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Be and Microsoft Settle

In February 2002, my former employer, Be Incorporated, filed suit against Microsoft:

Be Incorporated ("Be"), brings this action to recover damages under the antitrust laws of the United States and the laws of California for the destruction of its business as a direct result of the illegal and anticompetitive practices of Microsoft Corporation ("Microsoft")..

As a result of Microsoft’s anticompetitive practices in the market for Intel-compatible PC operating systems, including its willful maintenance of its own monopoly power in that market, and in the related markets for Internet appliance operating systems and browsers, Microsoft has had a direct, substantial, and adverse effect on competition by artificially raising barriers to entry, foreclosing competition on the basis of price and performance, and stifling innovation. Buyers of PCs and software have thus been forced to pay higher prices for less innovative, inferior products. In addition, Microsoft’s unlawful conduct has forced Be to cease doing business.

Now comes word that Be and Microsoft just settled their dispute today:

Be Incorporated (Nasdaq:BEOS)(OTC:BEOSZ.PK) and Microsoft Corporation (Nasdaq:MSFT) today announced that the parties have reached a mutually acceptable mediated settlement of an antitrust lawsuit filed by Be Incorporated in February 2002, which is currently pending in the United States District Court for the District of Maryland in Baltimore. Be will receive a payment from Microsoft, after attorney's fees, in the amount of $23,250,000 to end further litigation and Microsoft admits no wrongdoing. All other terms of the settlement will remain confidential. Both parties are satisfied with the Agreement and believe that it is fair and reasonable. This is the second private antitrust lawsuit Microsoft has settled this year.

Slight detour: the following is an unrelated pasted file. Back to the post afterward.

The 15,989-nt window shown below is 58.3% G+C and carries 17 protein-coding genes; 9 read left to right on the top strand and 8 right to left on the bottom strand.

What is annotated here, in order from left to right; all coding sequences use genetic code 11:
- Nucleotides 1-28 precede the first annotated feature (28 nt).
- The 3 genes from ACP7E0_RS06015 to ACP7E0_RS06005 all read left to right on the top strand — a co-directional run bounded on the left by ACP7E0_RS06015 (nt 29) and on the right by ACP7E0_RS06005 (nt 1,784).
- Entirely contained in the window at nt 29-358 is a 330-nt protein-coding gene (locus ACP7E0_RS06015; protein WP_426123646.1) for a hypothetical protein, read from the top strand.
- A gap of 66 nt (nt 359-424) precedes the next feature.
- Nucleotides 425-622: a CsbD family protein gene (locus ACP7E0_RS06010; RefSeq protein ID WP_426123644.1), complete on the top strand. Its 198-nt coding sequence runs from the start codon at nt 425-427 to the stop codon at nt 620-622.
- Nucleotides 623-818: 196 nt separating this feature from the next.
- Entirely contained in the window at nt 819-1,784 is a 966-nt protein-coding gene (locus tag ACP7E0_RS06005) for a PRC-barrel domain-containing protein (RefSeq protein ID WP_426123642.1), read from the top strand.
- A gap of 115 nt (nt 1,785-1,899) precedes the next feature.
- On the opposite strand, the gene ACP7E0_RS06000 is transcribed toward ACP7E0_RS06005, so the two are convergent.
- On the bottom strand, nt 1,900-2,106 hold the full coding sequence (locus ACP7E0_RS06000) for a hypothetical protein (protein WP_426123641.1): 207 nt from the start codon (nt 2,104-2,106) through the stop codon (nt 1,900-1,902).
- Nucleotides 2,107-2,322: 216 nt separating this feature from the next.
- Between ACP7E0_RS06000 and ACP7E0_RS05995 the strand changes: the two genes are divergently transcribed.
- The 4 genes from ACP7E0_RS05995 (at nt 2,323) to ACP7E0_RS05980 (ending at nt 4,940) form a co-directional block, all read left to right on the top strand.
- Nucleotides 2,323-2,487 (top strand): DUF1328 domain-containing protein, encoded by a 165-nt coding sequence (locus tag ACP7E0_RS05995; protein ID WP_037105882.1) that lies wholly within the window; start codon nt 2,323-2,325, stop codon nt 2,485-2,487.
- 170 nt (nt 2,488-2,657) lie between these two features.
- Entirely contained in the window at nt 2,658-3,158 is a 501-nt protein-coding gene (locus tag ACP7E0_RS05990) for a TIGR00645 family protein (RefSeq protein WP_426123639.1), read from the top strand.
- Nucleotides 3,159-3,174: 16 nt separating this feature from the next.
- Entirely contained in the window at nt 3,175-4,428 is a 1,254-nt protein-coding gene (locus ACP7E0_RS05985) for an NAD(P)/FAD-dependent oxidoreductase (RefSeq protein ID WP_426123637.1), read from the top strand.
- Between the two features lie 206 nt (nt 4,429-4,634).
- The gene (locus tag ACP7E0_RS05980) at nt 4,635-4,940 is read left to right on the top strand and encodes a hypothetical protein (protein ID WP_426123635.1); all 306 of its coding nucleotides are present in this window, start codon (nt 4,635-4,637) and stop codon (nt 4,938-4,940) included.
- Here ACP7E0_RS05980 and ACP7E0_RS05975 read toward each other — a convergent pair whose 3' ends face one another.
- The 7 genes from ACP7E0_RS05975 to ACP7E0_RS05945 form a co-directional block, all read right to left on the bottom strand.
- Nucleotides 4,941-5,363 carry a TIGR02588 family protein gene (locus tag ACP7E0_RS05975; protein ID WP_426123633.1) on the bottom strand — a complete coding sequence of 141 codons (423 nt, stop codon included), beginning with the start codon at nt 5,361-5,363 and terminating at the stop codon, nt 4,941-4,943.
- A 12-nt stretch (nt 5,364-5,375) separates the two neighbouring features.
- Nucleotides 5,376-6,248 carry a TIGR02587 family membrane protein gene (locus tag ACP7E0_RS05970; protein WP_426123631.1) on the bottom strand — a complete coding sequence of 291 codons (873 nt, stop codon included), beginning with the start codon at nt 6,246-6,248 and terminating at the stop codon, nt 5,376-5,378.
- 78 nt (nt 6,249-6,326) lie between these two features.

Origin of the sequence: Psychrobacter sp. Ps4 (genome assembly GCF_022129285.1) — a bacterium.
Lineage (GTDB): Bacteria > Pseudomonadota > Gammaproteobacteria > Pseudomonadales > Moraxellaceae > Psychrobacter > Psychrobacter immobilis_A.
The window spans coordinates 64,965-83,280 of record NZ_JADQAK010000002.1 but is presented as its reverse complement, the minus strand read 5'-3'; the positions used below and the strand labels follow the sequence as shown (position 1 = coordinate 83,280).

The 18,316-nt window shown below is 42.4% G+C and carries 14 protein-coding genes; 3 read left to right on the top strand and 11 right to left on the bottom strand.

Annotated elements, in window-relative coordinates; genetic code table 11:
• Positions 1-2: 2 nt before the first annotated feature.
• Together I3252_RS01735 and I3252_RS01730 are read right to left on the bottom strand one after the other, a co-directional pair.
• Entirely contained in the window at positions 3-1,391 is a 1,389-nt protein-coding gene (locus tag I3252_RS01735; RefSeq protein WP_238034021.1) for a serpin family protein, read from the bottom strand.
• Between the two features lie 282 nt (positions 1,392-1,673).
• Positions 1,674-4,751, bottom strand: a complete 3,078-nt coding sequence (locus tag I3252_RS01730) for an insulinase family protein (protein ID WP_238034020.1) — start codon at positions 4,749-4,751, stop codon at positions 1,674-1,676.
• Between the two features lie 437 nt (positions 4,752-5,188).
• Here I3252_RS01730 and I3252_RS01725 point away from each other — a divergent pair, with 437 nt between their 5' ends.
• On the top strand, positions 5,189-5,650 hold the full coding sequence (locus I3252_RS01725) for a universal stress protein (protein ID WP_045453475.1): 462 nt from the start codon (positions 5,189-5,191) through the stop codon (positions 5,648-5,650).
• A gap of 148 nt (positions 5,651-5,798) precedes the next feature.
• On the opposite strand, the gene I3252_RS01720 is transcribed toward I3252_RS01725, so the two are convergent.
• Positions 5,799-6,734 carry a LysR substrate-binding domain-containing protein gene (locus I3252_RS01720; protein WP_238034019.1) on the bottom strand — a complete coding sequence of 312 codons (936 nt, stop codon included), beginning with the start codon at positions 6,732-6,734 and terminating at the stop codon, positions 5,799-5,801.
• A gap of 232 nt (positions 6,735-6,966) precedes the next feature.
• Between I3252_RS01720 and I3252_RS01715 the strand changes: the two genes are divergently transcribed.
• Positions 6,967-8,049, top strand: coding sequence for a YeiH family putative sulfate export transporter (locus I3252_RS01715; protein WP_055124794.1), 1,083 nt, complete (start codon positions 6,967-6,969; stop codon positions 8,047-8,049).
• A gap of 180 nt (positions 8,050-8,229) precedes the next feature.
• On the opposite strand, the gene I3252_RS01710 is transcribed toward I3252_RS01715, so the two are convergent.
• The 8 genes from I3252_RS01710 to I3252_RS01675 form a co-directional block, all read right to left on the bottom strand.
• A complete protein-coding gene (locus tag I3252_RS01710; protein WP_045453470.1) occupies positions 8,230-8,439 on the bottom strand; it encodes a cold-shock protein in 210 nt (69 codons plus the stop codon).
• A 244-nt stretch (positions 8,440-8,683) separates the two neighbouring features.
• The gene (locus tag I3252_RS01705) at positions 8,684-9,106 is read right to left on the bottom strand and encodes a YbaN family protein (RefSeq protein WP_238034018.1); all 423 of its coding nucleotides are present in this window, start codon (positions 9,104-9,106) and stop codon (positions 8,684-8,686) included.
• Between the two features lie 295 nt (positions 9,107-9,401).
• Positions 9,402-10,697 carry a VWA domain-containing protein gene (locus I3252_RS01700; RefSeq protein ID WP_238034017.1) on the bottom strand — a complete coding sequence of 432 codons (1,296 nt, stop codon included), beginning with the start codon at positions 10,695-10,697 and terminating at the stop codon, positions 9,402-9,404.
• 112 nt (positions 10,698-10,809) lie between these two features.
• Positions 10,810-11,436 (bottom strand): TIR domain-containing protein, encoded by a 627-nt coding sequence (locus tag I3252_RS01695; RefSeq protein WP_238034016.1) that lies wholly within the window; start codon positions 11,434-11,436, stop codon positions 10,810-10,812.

Be is currently in the process of completing its dissolution pursuant to the plan of dissolution approved by Be's stockholders in November 2001. In accordance with that plan and upon completion of its dissolution, Be's net cash will be distributed to shareholders of record as of March 15, 2002 after payment of any taxes, officers' and directors' compensation, and other expenses, and the satisfaction of any and all of Be's remaining liabilities.